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I'm assuming that the Gilgamesh myth is fairly distinct from the Mesoamerican Fountain of Youth and the Hindu Soma, but are there any corroborating myths or other research into the details of the plant in Gilgamesh?

The myth itself has the plant growing in or under water, and so has obvious connections with the lotus. Was the lotus a possibility for the time and region of the story?

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The plant Gilgamesh found was not a lotus

(emphasis mine)

So Utanapishtim revealed to Gilgamesh another secret of the gods. Under the sea there is a wondrous plant, like a flower with thorns, that will return a man to his youth. Gilgamesh then opened the conduit, tied stones to his feet, plunged into the deep (Apsu), and retrieved the plant.

source: http://www.theosociety.org/pasadena/sunrise/49-99-0/mi-wtst.htm

Lotus doesn't grow underwater. Neither does it have thorns. Also, lotus growing in a sea is highly unlikely because it doesn't favor the conditions needed for the lotus to exist.

This is confirmed in another translation of the same text (emphasis mine).

Then Utnapishtim spoke unto Gilgamesh (and said): “Gilgamesh, thou didst come here weary; thou didst labour and row. What now shall I give thee, that thou mayest return to thy country? I will reveal unto thee, Gilgamesh, a mystery of the gods I will announce unto thee. There is a plant resembling buckthorn; its thorn stings like that of a bramble. When thy hands can reach that plant, then thy hands will hold that which gives life everlasting.”

source: http://www.jasoncolavito.com/epic-of-gilgamesh.html

So the plant Gilgamesh found was most probably a species of Rhamnus.

A myth related to the plant that Gilgamesh found is related to the snakes (emphasis mine):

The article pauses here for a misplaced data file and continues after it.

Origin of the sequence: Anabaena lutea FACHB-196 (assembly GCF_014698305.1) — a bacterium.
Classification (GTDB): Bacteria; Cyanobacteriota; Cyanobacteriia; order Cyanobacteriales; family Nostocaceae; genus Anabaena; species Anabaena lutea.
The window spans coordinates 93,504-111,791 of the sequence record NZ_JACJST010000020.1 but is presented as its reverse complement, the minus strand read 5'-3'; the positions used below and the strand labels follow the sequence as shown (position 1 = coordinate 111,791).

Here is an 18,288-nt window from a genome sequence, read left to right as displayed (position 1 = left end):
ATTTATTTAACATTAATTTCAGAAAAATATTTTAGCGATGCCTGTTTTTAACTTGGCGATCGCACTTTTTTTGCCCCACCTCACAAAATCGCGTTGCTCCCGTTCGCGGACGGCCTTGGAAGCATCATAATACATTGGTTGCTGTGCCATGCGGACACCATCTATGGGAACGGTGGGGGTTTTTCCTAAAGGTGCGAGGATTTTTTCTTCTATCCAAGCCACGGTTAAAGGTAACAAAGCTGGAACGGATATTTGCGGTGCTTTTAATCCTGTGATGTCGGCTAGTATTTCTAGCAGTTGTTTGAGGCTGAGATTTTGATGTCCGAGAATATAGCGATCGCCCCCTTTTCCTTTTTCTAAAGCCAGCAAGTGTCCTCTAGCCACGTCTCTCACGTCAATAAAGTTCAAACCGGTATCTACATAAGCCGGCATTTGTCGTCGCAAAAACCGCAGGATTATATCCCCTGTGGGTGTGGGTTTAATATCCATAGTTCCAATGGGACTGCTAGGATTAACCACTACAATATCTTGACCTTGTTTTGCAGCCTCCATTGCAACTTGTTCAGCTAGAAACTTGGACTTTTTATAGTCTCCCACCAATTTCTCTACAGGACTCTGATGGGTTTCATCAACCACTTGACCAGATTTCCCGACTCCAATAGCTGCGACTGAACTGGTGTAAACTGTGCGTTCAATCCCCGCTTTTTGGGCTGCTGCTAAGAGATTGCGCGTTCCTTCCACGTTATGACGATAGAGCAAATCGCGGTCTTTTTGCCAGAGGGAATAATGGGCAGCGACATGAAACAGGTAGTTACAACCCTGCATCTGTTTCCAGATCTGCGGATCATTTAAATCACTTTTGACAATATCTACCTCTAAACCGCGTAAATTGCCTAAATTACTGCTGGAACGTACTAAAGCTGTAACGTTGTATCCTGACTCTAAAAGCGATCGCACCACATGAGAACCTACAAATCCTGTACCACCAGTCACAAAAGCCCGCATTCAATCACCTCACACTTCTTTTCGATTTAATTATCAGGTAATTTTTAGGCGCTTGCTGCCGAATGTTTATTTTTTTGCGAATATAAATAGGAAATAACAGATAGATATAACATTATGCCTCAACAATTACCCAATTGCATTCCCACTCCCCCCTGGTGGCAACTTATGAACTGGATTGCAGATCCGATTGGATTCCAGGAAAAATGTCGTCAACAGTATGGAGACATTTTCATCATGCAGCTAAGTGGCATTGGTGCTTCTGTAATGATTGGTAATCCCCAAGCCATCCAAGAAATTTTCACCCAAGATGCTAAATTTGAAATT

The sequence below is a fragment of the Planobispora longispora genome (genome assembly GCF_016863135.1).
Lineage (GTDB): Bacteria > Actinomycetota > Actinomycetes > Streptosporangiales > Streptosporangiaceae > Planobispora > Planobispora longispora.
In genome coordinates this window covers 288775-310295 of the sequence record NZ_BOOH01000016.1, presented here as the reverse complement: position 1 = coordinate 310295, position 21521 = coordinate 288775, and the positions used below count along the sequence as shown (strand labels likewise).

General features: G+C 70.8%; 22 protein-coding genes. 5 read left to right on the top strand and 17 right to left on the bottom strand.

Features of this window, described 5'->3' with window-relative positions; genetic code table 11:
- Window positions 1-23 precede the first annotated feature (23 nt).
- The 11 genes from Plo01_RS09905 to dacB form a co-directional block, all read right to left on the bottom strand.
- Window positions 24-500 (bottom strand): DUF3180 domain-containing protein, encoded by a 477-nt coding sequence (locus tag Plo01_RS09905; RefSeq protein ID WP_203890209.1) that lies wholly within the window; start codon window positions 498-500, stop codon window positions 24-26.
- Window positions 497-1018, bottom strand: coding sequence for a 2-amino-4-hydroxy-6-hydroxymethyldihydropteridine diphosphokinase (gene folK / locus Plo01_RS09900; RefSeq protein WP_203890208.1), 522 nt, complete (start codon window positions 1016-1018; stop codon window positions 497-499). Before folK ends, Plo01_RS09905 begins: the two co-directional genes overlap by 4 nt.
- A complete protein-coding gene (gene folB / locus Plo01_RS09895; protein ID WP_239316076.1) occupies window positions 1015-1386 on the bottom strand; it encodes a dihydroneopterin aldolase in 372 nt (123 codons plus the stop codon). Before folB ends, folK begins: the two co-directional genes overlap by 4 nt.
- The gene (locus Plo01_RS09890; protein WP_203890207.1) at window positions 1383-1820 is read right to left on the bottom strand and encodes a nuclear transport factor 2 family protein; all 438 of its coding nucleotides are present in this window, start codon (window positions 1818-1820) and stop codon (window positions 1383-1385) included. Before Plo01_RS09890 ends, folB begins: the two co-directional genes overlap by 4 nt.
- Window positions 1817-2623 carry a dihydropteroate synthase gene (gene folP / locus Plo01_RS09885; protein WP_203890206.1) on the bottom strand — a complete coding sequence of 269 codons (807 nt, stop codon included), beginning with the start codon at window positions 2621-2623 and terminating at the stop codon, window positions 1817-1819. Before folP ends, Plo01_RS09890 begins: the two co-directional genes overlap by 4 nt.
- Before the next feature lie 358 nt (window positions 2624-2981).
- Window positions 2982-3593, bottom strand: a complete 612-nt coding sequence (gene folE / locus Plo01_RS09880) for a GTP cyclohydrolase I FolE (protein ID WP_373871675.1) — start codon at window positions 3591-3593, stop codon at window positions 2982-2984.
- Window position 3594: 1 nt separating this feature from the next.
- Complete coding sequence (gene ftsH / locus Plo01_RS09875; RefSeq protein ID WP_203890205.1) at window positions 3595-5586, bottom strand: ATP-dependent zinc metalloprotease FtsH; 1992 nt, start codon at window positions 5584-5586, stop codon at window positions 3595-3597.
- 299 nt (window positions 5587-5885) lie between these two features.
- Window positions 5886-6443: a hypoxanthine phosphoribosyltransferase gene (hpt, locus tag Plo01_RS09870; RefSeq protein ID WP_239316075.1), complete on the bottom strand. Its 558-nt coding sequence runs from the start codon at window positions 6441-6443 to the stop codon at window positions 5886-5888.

At twenty double-leagues they then took a meal: and at thirty double-leagues they took a rest. And Gilgamesh saw a well wherein was cool water; he stepped into it and bathed in the water. A serpent smelled the sweetness of the plant and darted out; he took the plant away, and as he turned back to the well, he sloughed his skin.

source:http://www.jasoncolavito.com/epic-of-gilgamesh.html

This myth serves as an explanation to the skin shedding of the snakes. By implying (indirectly) that the snakes achieved eternal youth

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    So, I'm gathering that it was possibly a land plant that became inundated at the time of the flood and somehow this plant was able to adapt and remain alive. – luser droog Jun 14 '15 at 3:24
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sea urchinenter image description here

OR if looking for a true plant outside of water: soursop, durian and rambutan are all 'spikey' and have claims of anti-cancer properties BUT...the sea urchin spines do sting and they are high in protein and omega-3

  • I can't see this being the answer. The sea urchin is not a plant and modern discoveries like omega-3 would not explain the ancient myths. – Chenmunka Jan 15 at 11:40

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